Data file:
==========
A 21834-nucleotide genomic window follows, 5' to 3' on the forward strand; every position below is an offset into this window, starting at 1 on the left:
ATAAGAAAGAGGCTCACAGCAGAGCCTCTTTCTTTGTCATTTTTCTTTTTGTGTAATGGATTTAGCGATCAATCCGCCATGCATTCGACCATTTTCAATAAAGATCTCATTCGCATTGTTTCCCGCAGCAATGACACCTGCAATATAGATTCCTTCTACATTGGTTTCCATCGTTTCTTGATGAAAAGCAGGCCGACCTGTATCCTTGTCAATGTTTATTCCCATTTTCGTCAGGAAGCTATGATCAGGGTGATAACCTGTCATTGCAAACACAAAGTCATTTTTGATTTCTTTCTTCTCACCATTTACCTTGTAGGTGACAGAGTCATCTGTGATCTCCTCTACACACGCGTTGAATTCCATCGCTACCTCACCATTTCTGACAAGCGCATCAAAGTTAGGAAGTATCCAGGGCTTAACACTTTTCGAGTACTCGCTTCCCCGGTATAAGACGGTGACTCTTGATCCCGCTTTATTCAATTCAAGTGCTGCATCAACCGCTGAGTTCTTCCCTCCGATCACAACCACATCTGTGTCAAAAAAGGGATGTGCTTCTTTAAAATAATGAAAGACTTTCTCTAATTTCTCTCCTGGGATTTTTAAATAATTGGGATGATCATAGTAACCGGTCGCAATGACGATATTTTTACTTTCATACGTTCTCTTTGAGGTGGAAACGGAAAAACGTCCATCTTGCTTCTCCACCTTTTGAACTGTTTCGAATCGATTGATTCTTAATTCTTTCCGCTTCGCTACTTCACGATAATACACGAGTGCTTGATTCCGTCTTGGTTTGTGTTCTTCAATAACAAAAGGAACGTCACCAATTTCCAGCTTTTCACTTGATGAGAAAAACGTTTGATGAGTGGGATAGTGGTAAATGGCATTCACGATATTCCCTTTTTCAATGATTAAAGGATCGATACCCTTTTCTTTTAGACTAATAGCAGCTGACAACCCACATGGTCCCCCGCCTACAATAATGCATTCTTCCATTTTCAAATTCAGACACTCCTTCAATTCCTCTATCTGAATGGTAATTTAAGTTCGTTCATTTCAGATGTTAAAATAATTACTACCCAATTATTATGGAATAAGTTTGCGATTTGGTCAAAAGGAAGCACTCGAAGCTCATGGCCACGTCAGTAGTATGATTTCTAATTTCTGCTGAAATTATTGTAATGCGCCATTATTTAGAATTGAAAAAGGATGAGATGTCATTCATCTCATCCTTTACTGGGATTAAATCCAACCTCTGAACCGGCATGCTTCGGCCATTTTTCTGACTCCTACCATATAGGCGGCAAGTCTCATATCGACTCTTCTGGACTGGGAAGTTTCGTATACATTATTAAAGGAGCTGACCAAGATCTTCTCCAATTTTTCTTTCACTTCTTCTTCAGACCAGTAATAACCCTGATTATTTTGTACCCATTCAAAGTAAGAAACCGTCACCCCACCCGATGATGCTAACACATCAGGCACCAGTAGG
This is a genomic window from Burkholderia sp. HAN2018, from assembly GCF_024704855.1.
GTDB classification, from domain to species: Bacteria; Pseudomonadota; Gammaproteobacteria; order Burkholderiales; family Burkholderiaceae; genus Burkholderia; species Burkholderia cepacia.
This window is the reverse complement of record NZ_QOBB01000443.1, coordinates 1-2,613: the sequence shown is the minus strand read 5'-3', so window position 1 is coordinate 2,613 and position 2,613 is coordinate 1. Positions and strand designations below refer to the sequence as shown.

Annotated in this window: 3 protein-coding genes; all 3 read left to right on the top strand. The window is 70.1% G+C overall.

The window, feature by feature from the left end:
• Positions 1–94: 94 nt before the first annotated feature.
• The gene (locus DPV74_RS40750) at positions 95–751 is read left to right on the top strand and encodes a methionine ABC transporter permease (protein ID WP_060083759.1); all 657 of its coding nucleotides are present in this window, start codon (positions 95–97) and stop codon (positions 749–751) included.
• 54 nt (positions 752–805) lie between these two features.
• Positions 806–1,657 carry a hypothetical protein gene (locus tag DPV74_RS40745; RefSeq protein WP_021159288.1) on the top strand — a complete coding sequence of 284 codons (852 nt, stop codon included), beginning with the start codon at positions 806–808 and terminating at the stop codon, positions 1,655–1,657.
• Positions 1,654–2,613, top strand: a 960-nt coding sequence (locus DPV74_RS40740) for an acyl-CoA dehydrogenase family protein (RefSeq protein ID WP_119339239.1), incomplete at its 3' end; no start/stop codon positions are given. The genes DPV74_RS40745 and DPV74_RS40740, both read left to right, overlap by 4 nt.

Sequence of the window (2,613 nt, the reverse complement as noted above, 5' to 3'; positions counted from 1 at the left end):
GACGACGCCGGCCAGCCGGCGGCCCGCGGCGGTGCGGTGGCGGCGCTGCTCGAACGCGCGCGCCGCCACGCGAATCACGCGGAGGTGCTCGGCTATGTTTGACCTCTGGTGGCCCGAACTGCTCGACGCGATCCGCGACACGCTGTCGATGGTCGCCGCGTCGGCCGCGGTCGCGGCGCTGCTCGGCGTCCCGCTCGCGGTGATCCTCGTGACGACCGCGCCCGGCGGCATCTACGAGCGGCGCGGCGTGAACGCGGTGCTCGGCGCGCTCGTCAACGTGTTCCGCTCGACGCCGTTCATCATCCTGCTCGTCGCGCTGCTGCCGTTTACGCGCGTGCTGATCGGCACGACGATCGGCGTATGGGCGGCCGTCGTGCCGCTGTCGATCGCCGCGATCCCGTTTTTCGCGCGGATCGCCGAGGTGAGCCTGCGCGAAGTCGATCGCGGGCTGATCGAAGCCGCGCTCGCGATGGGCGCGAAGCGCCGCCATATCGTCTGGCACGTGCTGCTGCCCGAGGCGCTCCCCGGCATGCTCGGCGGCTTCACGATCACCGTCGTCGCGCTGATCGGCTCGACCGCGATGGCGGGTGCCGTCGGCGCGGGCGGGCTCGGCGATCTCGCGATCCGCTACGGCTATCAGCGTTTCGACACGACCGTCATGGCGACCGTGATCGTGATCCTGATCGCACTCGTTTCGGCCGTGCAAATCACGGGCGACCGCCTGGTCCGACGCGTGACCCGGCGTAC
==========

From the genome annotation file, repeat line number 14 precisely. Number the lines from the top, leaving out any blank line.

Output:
GACGACGCCGGCCAGCCGGCGGCCCGCGGCGGTGCGGTGGCGGCGCTGCTCGAACGCGCGCGCCGCCACGCGAATCACGCGGAGGTGCTCGGCTATGTTTGACCTCTGGTGGCCCGAACTGCTCGACGCGATCCGCGACACGCTGTCGATGGTCGCCGCGTCGGCCGCGGTCGCGGCGCTGCTCGGCGTCCCGCTCGCGGTGATCCTCGTGACGACCGCGCCCGGCGGCATCTACGAGCGGCGCGGCGTGAACGCGGTGCTCGGCGCGCTCGTCAACGTGTTCCGCTCGACGCCGTTCATCATCCTGCTCGTCGCGCTGCTGCCGTTTACGCGCGTGCTGATCGGCACGACGATCGGCGTATGGGCGGCCGTCGTGCCGCTGTCGATCGCCGCGATCCCGTTTTTCGCGCGGATCGCCGAGGTGAGCCTGCGCGAAGTCGATCGCGGGCTGATCGAAGCCGCGCTCGCGATGGGCGCGAAGCGCCGCCATATCGTCTGGCACGTGCTGCTGCCCGAGGCGCTCCCCGGCATGCTCGGCGGCTTCACGATCACCGTCGTCGCGCTGATCGGCTCGACCGCGATGGCGGGTGCCGTCGGCGCGGGCGGGCTCGGCGATCTCGCGATCCGCTACGGCTATCAGCGTTTCGACACGACCGTCATGGCGACCGTGATCGTGATCCTGATCGCACTCGTTTCGGCCGTGCAAATCACGGGCGACCGCCTGGTCCGACGCGTGACCCGGCGTAC